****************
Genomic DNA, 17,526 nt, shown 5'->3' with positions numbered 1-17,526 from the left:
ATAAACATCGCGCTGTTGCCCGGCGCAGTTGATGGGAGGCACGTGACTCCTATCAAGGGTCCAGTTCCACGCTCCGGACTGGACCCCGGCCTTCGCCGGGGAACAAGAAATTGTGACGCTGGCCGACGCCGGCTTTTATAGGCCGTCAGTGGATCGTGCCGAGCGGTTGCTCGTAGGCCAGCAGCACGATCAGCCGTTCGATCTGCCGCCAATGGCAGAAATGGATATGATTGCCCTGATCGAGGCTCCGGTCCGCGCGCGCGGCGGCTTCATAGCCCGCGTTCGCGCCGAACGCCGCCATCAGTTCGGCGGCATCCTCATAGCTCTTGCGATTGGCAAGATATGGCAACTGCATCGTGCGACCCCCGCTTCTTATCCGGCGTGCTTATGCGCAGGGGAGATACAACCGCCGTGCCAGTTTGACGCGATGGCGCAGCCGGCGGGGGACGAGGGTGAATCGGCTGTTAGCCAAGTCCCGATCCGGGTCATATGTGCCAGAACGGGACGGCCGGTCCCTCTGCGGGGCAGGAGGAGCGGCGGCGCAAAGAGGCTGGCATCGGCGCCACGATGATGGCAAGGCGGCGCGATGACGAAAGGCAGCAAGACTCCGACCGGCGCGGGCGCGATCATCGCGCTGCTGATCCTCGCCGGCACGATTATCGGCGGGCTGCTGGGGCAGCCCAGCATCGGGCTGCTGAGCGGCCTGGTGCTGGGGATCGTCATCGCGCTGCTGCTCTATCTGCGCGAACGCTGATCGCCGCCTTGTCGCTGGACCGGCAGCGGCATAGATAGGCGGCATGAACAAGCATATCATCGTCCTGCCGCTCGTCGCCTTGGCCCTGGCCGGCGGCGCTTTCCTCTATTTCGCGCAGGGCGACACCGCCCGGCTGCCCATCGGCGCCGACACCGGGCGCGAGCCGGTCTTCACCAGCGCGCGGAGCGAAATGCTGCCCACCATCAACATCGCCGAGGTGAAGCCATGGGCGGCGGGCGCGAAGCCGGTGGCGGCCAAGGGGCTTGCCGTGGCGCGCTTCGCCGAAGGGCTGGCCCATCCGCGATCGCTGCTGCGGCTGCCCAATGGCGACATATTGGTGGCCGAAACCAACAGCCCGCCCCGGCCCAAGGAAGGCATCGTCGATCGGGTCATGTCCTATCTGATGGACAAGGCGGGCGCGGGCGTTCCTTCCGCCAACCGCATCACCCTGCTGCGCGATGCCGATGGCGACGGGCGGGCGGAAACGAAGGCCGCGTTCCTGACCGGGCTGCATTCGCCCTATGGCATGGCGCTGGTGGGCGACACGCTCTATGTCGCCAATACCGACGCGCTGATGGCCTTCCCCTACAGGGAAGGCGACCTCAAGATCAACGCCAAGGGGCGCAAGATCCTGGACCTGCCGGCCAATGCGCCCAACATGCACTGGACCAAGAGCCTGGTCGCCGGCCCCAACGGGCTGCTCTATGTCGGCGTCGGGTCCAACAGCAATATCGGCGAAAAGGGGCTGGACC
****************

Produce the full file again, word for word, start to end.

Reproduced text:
Genomic DNA, 17,526 nt, shown 5'->3' with positions numbered 1-17,526 from the left:
ATAAACATCGCGCTGTTGCCCGGCGCAGTTGATGGGAGGCACGTGACTCCTATCAAGGGTCCAGTTCCACGCTCCGGACTGGACCCCGGCCTTCGCCGGGGAACAAGAAATTGTGACGCTGGCCGACGCCGGCTTTTATAGGCCGTCAGTGGATCGTGCCGAGCGGTTGCTCGTAGGCCAGCAGCACGATCAGCCGTTCGATCTGCCGCCAATGGCAGAAATGGATATGATTGCCCTGATCGAGGCTCCGGTCCGCGCGCGCGGCGGCTTCATAGCCCGCGTTCGCGCCGAACGCCGCCATCAGTTCGGCGGCATCCTCATAGCTCTTGCGATTGGCAAGATATGGCAACTGCATCGTGCGACCCCCGCTTCTTATCCGGCGTGCTTATGCGCAGGGGAGATACAACCGCCGTGCCAGTTTGACGCGATGGCGCAGCCGGCGGGGGACGAGGGTGAATCGGCTGTTAGCCAAGTCCCGATCCGGGTCATATGTGCCAGAACGGGACGGCCGGTCCCTCTGCGGGGCAGGAGGAGCGGCGGCGCAAAGAGGCTGGCATCGGCGCCACGATGATGGCAAGGCGGCGCGATGACGAAAGGCAGCAAGACTCCGACCGGCGCGGGCGCGATCATCGCGCTGCTGATCCTCGCCGGCACGATTATCGGCGGGCTGCTGGGGCAGCCCAGCATCGGGCTGCTGAGCGGCCTGGTGCTGGGGATCGTCATCGCGCTGCTGCTCTATCTGCGCGAACGCTGATCGCCGCCTTGTCGCTGGACCGGCAGCGGCATAGATAGGCGGCATGAACAAGCATATCATCGTCCTGCCGCTCGTCGCCTTGGCCCTGGCCGGCGGCGCTTTCCTCTATTTCGCGCAGGGCGACACCGCCCGGCTGCCCATCGGCGCCGACACCGGGCGCGAGCCGGTCTTCACCAGCGCGCGGAGCGAAATGCTGCCCACCATCAACATCGCCGAGGTGAAGCCATGGGCGGCGGGCGCGAAGCCGGTGGCGGCCAAGGGGCTTGCCGTGGCGCGCTTCGCCGAAGGGCTGGCCCATCCGCGATCGCTGCTGCGGCTGCCCAATGGCGACATATTGGTGGCCGAAACCAACAGCCCGCCCCGGCCCAAGGAAGGCATCGTCGATCGGGTCATGTCCTATCTGATGGACAAGGCGGGCGCGGGCGTTCCTTCCGCCAACCGCATCACCCTGCTGCGCGATGCCGATGGCGACGGGCGGGCGGAAACGAAGGCCGCGTTCCTGACCGGGCTGCATTCGCCCTATGGCATGGCGCTGGTGGGCGACACGCTCTATGTCGCCAATACCGACGCGCTGATGGCCTTCCCCTACAGGGAAGGCGACCTCAAGATCAACGCCAAGGGGCGCAAGATCCTGGACCTGCCGGCCAATGCGCCCAACATGCACTGGACCAAGAGCCTGGTCGCCGGCCCCAACGGGCTGCTCTATGTCGGCGTCGGGTCCAACAGCAATATCGGCGAAAAGGGGCTGGACC